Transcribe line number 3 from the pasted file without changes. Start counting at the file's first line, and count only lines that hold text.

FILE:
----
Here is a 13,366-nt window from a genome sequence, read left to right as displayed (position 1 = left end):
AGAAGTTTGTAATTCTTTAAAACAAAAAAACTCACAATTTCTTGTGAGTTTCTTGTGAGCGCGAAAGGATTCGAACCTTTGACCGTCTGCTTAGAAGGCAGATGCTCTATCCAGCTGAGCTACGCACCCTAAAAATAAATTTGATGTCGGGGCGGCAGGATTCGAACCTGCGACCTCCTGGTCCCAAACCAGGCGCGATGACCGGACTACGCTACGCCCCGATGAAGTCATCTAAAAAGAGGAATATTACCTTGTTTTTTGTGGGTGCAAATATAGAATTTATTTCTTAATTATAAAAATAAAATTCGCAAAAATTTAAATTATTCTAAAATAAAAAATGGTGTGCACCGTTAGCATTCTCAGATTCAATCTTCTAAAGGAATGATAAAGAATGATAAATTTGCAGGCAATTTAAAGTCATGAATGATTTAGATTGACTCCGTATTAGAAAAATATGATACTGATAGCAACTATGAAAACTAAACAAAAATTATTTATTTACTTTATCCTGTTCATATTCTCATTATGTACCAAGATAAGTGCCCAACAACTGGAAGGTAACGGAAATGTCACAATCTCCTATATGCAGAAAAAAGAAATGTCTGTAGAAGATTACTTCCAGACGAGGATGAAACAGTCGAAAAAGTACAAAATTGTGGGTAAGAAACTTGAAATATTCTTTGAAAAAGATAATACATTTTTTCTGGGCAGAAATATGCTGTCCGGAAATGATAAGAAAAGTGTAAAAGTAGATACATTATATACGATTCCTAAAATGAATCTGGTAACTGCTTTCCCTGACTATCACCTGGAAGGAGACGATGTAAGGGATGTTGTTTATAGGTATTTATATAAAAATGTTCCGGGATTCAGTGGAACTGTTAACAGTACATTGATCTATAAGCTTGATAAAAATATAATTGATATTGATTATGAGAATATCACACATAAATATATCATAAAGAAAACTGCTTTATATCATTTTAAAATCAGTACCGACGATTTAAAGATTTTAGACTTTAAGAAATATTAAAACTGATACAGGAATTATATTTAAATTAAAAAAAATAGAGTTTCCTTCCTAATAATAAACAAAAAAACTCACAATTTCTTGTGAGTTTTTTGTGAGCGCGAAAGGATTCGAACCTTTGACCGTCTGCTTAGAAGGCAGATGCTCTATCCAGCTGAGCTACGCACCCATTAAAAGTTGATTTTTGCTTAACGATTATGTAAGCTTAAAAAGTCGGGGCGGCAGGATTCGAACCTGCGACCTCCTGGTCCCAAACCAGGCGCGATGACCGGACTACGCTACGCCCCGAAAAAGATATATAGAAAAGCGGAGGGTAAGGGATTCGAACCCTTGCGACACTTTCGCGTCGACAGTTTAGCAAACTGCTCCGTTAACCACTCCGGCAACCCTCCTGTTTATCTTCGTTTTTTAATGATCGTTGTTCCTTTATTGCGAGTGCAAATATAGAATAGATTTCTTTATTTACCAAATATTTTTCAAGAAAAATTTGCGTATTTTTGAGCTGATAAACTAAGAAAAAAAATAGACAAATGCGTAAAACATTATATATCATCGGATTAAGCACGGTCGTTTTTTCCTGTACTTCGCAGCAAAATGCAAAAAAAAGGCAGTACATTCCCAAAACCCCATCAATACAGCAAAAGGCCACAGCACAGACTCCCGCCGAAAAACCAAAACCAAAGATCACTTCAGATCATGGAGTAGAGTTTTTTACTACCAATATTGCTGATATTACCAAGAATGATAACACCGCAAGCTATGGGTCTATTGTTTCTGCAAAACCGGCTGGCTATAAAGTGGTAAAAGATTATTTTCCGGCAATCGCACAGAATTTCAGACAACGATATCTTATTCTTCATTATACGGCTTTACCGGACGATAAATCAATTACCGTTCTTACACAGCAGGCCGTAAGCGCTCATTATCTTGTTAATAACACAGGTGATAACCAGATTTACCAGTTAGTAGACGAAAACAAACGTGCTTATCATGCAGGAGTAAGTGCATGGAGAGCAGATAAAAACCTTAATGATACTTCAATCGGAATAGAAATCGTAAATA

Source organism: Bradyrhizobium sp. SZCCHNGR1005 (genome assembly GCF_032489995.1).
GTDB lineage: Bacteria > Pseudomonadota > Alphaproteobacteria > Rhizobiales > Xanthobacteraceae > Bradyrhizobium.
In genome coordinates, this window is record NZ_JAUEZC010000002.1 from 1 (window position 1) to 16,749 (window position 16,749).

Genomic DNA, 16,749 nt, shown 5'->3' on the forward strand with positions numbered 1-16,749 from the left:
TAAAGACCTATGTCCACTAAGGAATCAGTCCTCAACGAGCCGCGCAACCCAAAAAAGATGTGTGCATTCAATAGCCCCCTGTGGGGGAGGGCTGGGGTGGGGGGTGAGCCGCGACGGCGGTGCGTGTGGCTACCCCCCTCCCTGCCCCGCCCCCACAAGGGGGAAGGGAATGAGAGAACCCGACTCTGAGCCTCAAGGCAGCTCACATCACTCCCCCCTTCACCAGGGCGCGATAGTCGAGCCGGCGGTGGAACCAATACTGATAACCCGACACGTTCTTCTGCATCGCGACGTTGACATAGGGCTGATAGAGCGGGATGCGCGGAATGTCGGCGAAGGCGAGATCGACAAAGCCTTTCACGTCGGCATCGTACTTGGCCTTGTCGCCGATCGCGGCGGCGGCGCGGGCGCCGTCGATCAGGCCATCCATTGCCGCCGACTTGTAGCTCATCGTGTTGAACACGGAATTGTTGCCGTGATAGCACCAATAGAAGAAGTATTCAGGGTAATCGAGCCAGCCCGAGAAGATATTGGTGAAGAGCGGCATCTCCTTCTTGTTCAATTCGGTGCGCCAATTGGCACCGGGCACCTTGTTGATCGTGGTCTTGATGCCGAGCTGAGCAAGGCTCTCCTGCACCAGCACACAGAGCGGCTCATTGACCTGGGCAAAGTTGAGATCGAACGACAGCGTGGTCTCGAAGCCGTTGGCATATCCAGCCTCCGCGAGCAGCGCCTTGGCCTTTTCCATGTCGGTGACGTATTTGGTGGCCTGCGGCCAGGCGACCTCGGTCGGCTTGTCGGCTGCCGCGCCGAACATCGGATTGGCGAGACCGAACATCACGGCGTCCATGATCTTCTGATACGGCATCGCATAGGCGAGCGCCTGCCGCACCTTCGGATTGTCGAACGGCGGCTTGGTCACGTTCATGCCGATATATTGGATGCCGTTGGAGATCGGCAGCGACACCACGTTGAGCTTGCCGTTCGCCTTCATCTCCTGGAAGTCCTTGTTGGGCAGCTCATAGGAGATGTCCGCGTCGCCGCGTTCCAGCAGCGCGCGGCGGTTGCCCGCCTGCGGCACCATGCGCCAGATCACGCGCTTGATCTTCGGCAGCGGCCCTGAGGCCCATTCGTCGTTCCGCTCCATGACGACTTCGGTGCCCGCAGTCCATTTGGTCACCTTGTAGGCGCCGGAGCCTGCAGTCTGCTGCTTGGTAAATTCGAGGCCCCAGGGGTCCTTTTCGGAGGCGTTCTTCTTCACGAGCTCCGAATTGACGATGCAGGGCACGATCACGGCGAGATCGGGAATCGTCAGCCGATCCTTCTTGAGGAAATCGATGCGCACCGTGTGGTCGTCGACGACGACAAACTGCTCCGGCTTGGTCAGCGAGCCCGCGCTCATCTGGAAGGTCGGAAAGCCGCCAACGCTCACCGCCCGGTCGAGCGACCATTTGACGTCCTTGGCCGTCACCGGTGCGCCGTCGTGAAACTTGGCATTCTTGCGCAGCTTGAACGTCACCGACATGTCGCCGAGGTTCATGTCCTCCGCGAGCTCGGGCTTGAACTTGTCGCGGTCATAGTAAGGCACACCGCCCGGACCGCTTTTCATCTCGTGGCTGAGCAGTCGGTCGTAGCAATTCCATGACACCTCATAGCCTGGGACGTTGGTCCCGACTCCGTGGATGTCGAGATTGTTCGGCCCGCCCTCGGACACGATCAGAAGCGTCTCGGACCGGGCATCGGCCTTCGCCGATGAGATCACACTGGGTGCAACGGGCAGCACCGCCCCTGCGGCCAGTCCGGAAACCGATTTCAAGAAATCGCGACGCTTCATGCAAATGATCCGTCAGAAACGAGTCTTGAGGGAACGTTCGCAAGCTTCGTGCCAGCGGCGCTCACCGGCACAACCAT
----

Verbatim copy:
Source organism: Bradyrhizobium sp. SZCCHNGR1005 (genome assembly GCF_032489995.1).